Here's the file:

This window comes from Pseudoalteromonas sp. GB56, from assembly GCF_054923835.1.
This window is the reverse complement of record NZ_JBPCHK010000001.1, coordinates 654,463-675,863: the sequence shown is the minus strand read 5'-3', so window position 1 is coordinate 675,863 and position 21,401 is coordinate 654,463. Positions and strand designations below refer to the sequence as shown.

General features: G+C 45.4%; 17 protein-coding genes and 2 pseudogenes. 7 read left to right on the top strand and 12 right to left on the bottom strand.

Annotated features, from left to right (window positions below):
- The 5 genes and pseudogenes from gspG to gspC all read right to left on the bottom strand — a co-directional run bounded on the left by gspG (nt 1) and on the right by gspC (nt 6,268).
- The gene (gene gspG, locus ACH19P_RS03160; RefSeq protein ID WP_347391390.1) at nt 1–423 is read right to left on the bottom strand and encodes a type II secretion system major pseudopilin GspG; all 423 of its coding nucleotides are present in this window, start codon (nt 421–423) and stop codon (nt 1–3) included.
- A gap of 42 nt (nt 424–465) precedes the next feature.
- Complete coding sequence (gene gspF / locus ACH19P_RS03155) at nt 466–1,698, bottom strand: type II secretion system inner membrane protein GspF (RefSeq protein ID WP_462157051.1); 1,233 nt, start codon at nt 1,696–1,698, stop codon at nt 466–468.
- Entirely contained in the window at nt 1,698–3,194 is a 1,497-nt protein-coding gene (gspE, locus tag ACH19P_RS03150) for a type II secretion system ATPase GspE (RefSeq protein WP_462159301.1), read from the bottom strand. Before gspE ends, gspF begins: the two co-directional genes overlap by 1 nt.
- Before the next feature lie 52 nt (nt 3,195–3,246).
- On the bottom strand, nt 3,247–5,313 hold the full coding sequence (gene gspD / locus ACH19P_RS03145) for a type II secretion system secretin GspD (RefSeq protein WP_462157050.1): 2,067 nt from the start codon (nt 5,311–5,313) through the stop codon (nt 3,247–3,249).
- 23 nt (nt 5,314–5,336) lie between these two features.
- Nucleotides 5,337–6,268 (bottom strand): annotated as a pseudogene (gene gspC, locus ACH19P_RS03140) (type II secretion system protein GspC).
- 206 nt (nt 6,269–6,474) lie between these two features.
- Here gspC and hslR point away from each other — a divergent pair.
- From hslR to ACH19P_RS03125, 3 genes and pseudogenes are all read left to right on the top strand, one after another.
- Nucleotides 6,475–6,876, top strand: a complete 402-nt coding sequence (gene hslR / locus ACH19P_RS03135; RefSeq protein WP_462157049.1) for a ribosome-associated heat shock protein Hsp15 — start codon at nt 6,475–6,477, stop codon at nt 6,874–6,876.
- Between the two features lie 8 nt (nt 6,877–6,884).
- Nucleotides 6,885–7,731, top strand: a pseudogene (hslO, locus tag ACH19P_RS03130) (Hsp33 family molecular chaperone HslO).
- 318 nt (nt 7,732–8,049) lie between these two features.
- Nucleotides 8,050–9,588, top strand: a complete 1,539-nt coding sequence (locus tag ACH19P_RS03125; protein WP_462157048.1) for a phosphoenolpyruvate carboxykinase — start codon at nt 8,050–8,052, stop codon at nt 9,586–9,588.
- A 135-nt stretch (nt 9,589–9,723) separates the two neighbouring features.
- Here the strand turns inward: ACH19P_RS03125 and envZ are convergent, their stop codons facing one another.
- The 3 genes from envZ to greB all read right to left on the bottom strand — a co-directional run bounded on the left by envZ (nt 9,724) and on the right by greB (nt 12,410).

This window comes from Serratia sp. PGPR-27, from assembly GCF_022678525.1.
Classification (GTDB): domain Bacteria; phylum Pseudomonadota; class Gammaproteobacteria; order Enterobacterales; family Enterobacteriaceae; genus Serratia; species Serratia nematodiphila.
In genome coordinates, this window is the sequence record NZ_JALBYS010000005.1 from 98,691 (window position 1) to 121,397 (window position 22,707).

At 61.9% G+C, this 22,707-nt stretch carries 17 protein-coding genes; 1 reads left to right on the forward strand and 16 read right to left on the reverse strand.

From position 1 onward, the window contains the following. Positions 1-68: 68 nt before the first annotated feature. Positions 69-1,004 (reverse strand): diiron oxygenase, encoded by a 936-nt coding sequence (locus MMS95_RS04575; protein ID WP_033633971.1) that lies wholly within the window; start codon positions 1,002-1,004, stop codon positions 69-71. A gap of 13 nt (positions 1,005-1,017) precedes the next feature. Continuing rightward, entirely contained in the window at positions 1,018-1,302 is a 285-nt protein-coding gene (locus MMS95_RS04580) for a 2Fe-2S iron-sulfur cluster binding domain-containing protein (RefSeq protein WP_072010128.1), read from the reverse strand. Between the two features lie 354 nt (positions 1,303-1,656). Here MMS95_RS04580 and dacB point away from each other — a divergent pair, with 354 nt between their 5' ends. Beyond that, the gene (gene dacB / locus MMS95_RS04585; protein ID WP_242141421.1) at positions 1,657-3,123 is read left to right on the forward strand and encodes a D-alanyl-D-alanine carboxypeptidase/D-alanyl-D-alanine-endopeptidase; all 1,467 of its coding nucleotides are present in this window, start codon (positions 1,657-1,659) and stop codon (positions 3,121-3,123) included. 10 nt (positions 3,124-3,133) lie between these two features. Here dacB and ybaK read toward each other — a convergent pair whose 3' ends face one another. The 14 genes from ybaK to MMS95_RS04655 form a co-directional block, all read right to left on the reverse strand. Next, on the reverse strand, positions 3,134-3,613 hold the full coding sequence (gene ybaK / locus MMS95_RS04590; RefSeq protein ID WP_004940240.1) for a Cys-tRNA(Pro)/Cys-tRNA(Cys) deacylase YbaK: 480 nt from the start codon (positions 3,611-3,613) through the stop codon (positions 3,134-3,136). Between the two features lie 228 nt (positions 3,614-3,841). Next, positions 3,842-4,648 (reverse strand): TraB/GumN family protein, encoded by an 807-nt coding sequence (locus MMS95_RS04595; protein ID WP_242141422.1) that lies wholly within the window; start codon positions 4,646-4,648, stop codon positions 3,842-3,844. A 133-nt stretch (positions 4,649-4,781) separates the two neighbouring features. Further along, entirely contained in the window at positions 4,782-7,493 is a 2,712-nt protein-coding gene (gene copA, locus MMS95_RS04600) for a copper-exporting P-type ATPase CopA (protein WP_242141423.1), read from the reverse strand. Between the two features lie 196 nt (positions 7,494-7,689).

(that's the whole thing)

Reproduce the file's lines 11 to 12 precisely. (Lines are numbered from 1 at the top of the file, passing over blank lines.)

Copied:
- On the bottom strand, nt 3,247–5,313 hold the full coding sequence (gene gspD / locus ACH19P_RS03145) for a type II secretion system secretin GspD (RefSeq protein WP_462157050.1): 2,067 nt from the start codon (nt 5,311–5,313) through the stop codon (nt 3,247–3,249).
- 23 nt (nt 5,314–5,336) lie between these two features.